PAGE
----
We run web servers where we have the following situation:

  1. The www-data user runs the web server and must have read+write access to the files
  2. The deploy user deploys all the code
  3. The bob and alice users might login via ssh and change configurations locally

All users must have read+write access on /var/www/mysite. We currently accomplish this by owning the group of /var/www/site to www-data. Then we set the write + setgid bit on the group to make sure all subdirectories are having the same rights.

Now, this is all running fine for some time, but we have issues with the following scenarios:

  1. We use bower to install packages with bower install. The user who ran bower install the first time owns the public/bower_components directory and no setgid bit is set
  2. We use gulp to minify javascripts from public/scripts/src to public/scripts/dist and the first user who ran gulp build owns the files

In both situations, a find path/to/dir -type d -exec chmod g+ws {} \; does mitigate the problem, but is it possible to fix this issue in the first place? We have set the setgid bit on the /var/www/mysite directory, so why does bower install not follow this permission set?

If not, is there a better way to fix this problem? We have thought to set the bits in the deployment automation process, but if a user forgets the setgid bit we think the automated deployment could get stuck as well.

  • What operating system are you using? – Cristian Ciupitu May 12 '14 at 19:02
  • 4
    This is a job for posix ACLS. – Matthew Ife May 12 '14 at 20:52
  • @CristianCiupitu it's Ubuntu 12.04 LTS, though we might switch in the near future to Ubuntu 14.04. Anyhow, "just" GNU/Linux (Debian based) :) – Jurian Sluiman May 13 '14 at 7:18
  • That's not the sticky bit, that's the set group ID bit. Anyway, I take it that newly created subdirectories don't inherit this bit and the files don't belong to the common group? – Cristian Ciupitu May 13 '14 at 10:01
  • Correct. We set it so ls -al shows drwxrwsr-x and after a Bower install (as an example) the permissions are drwxrwxr-x (note the s vs x). Afaik, that's the problem. With chmod g+ws it's "fixed" again. – Jurian Sluiman May 13 '14 at 13:10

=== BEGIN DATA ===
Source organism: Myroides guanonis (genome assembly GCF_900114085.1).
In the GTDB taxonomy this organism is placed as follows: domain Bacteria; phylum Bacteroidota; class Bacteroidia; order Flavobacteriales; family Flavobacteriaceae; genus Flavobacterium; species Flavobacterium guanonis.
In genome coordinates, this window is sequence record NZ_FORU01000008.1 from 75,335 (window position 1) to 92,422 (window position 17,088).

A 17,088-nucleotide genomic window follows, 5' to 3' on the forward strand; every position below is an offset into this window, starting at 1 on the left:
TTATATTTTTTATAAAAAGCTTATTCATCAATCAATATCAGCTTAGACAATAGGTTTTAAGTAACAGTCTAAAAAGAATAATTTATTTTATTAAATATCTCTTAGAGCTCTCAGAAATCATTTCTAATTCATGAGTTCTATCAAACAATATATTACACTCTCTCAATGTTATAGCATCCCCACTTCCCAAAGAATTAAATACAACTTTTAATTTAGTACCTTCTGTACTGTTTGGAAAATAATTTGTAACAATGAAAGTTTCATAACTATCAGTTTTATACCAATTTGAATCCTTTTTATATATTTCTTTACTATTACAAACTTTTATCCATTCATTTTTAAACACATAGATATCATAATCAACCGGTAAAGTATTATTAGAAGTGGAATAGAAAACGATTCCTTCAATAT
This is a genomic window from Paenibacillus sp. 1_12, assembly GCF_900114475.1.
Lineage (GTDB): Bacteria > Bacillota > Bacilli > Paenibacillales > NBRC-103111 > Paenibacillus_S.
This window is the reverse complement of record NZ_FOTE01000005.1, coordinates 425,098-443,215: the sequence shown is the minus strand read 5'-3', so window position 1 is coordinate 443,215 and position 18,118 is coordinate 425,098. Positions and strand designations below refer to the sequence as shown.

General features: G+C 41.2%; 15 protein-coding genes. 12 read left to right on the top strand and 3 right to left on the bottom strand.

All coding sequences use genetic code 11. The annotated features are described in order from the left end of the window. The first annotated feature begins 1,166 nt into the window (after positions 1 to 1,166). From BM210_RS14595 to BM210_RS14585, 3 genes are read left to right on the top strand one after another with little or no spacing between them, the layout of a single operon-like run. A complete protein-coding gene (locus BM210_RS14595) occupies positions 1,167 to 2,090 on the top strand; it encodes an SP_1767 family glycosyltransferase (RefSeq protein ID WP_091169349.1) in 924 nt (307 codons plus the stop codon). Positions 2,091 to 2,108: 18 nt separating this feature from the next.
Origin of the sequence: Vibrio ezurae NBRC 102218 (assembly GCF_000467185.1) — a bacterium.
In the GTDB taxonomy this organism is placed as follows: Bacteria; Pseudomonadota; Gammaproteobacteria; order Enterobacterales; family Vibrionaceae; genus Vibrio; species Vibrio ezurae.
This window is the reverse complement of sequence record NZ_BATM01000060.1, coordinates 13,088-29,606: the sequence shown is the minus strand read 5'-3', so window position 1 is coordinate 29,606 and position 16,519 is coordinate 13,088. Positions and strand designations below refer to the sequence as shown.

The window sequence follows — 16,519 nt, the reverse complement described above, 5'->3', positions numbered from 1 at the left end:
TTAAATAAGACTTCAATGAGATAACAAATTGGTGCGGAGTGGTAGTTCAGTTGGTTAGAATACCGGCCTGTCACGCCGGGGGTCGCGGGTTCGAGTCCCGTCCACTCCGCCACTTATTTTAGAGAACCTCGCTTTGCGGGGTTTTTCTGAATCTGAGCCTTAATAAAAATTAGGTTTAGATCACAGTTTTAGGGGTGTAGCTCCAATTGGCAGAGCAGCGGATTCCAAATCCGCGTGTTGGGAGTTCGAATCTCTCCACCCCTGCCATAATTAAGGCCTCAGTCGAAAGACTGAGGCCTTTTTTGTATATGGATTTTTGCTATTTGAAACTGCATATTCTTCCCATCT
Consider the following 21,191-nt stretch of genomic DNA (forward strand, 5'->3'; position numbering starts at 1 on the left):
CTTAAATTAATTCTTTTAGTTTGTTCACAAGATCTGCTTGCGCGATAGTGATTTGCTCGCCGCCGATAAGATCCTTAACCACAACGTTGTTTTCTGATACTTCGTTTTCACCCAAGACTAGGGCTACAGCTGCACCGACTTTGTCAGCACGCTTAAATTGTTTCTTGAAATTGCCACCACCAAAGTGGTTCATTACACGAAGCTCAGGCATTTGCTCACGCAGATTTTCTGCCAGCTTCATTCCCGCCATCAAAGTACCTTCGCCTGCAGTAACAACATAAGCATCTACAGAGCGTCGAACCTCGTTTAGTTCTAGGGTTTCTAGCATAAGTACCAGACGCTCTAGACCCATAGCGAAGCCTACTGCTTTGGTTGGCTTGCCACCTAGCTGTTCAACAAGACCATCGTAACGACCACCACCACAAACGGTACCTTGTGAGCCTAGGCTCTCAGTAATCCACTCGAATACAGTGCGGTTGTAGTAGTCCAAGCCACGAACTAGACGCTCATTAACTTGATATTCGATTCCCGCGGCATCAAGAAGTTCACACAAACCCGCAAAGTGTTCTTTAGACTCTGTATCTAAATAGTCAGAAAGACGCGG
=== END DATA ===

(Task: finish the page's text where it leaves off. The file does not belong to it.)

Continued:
Posix ACLs are the only clear-cut elegant way to do this, this is how I deal with shared read/write resource conflicts particularly on web-based systems. Here is a running example.

In my example I have a directory called /var/www/html/share. In addition I have the users alice, bob, deploy and bower

First, I have created a group called html and then added the users to this group.

groupadd html
for i in alice bob deploy bower; do usermod -a -G html $user; done

Now, I have then added a file ACL against this html group onto that folder.

setfacl -m g:html:rwx /var/www/html/share
setfacl -d -m g:html:rwx /var/www/html/share

The second command is important, it causes inheritance to occur.

Now, we can test out the behaviour of this.

# for user in alice bob bower deploy; do \
    sudo -u $user touch "/var/www/html/share/file_${user}" \

[root@localhost html]# ls -l /var/www/html/share/
total 0
-rw-rw-r--+ 1 alice  alice  0 May 13 23:08 file_alice
-rw-rw-r--+ 1 bob    bob    0 May 13 23:08 file_bob
-rw-rw-r--+ 1 bower  bower  0 May 13 23:08 file_bower
-rw-rw-r--+ 1 deploy deploy 0 May 13 23:08 file_deploy
[root@localhost html]# 

At first glance, it looks as though the file ownerships are all just simple, and will not allow one user to interact with anothers. However, we can inspect the ACL using getfacl which shows more infomation.

# getfacl file_Al
getfacl: file_Al: No such file or directory
[root@localhost share]# getfacl file_alice 
# file: file_alice
# owner: alice
# group: alice
group::r-x          #effective:r--
group:html:rwx          #effective:rw-

You can see that the html group has control over these files.

Note: the standard unix GROUP permission denotes the mask against the permissions. As it is rw for files it is also effectively rw for the ACL, despite the actual permission granted being rwx.